Der Spiegel, a liberal news magazine, wrote: "It's certain that things are going to get harder for the supporters of a 'good' 1968. The revelation about Kurras has deprived them of an important element of their reason for the rebellion. He wasn't the man he should have been." Mr Kurras, now 81, lives in a small flat in the Spandau district of West Berlin. Confronted by reporters, he declined to comment on his activities as a Stasi spy. Asked about speculation that his police pension may be cut and that he might face legal action, he said: "The police can't do anything against me and neither can the state prosecutor. This is all statute-barred now."
After the shooting in 1962, Mr Kurras was acquitted of involuntary manslaughter in a trial that was widely regarded as a cover-up by the West German establishment and further inflamed left-wing anger. Important witnesses were not allowed to testify, doctors discarded the piece of skull where Mr Kurras's bullet had struck and the magazine of Mr Kurras's gun disappeared without a trace. None of the witnesses could corroborate his claim that he was attacked by 10 or 11 people and threatened with knives and that his gun discharged accidentally.
He remained in the West Berlin police but was removed from the force's elite counter-intelligence unit from where he had been able to provide the Stasi with highly sensitive information on operations not only by the Berlin police, but by US, British and French intelligence agents as well. The Stasi paid him a total of 20,000 German marks, about ?10,000 (Dh51,000), for his services, a large sum at the time. Mr Kurras retired from the Berlin police in 1987. The weapons enthusiast, who frequently won police shooting competitions, has never expressed public remorse for the killing.
The news of Mr Kurras's Stasi involvement has sparked an intense "what if" debate, with many arguing that right-left tensions would not have escalated as fiercely as they did if his background had been known. Mr Kurras's colleagues would not have covered for him at his trial, the tabloid press could not have run such incendiary headlines against the supposedly communist protesters and many students may not have become as radical as they did.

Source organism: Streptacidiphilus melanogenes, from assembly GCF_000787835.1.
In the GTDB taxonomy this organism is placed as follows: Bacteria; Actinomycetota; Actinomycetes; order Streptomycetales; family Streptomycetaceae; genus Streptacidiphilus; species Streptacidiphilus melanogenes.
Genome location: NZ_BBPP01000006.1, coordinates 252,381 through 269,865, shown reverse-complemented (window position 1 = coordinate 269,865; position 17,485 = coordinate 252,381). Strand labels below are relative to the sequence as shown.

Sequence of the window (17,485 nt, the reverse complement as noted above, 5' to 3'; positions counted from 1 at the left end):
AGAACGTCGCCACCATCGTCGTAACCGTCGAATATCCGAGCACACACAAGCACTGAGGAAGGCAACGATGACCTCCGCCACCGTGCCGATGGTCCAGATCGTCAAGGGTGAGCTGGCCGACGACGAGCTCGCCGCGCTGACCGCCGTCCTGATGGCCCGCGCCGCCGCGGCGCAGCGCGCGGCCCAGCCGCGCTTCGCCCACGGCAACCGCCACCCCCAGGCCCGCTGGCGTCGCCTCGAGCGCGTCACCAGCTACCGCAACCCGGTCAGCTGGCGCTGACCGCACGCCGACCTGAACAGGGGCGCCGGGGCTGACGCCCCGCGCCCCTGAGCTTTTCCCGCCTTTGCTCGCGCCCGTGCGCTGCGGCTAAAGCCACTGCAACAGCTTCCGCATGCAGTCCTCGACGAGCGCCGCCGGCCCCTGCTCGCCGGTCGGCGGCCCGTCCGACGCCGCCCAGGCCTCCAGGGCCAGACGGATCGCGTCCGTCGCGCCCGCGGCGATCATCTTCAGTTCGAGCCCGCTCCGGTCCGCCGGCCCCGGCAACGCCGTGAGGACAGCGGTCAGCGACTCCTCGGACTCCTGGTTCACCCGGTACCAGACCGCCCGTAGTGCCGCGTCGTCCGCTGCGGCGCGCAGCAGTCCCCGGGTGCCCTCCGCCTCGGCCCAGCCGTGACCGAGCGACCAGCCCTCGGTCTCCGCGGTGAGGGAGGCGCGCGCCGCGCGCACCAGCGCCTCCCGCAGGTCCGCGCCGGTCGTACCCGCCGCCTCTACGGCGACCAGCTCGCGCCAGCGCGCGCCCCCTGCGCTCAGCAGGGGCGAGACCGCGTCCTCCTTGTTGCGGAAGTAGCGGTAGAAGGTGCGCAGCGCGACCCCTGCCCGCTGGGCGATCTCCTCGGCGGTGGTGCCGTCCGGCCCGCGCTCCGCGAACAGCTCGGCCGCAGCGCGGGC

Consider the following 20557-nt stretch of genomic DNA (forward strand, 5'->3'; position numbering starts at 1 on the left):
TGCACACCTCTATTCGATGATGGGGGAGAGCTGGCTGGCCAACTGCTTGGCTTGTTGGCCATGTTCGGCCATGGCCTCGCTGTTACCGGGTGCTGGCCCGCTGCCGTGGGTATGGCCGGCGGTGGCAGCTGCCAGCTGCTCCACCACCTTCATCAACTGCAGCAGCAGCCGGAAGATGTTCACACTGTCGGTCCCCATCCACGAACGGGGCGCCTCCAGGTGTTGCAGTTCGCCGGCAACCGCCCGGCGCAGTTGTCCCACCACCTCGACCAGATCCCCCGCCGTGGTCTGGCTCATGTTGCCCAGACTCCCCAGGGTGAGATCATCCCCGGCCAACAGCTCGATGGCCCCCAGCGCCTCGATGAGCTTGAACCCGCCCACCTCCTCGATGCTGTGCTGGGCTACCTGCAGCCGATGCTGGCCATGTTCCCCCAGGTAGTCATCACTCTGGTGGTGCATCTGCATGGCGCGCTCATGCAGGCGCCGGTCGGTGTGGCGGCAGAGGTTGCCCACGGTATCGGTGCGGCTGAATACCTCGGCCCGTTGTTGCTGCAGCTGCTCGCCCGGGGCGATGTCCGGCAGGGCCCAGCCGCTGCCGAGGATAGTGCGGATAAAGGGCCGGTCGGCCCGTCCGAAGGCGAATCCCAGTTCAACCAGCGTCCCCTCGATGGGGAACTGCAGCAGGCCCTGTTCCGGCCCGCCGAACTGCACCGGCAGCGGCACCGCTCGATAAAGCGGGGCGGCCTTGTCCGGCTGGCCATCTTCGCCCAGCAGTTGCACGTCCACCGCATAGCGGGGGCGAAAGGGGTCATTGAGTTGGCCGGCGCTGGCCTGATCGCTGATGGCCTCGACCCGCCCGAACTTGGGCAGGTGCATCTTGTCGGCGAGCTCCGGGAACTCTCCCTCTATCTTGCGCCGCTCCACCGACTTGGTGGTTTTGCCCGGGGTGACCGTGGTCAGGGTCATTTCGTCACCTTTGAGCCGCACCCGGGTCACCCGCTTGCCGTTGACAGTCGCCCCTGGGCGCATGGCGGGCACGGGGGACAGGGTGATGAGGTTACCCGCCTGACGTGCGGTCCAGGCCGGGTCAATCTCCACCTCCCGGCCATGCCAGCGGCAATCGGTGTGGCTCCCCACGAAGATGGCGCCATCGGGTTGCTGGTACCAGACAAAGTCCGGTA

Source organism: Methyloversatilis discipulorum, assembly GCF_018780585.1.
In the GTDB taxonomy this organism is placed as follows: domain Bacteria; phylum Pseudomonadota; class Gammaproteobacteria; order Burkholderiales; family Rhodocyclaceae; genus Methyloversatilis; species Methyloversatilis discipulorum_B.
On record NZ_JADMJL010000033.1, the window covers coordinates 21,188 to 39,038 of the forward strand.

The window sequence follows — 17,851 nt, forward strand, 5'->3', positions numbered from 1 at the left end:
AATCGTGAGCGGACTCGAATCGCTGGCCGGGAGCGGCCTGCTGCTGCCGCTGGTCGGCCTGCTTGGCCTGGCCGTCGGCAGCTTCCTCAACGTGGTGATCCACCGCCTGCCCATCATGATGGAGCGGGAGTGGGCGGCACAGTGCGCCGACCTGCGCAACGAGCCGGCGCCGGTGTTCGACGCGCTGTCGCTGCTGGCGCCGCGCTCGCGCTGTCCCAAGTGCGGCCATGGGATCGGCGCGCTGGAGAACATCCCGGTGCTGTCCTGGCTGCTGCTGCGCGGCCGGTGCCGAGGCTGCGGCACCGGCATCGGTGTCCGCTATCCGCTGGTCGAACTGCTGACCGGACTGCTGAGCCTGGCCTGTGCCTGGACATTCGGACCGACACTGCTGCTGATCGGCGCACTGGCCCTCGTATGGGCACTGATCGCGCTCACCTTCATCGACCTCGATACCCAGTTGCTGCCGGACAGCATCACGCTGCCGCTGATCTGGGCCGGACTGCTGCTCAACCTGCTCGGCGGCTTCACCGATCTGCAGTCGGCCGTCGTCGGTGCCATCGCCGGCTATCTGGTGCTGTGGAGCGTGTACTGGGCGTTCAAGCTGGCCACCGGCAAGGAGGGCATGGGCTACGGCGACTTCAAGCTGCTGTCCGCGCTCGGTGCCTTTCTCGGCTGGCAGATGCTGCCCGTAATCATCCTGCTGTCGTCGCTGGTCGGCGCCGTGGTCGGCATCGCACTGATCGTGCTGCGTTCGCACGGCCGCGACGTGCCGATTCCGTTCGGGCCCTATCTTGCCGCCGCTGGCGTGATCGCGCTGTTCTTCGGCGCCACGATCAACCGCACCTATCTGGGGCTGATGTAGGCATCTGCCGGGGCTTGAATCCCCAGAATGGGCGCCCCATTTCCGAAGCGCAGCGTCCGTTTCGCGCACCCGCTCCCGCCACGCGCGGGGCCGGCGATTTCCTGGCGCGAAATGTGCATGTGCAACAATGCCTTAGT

But some left-wingers argue that even if Ohnesorg had not been shot dead, the protests were bound to escalate given the growing hostility between the students and the establishment at the time. They say Mr Kurras's Communist membership and work for the Stasi does not change anything unless it emerges that he was ordered to stoke unrest in West Germany by shooting a student. The chance discovery of Mr Kurras's hidden role has led to criticism of Marianne Birthler, the federal commissioner in charge of managing the Stasi archive, with historians accusing her of not researching the files systematically enough to uncover the full extent of East German espionage in West Germany.
"The concern I and other researchers have is that many other such files are lying in a sea of files without anyone knowing about them and that it requires a coincidental discovery to find them. That's worrying," said Hubertus Knabe, the director of Berlin's Hohenschönhausen prison memorial to Stasi victims. firstname.lastname@example.org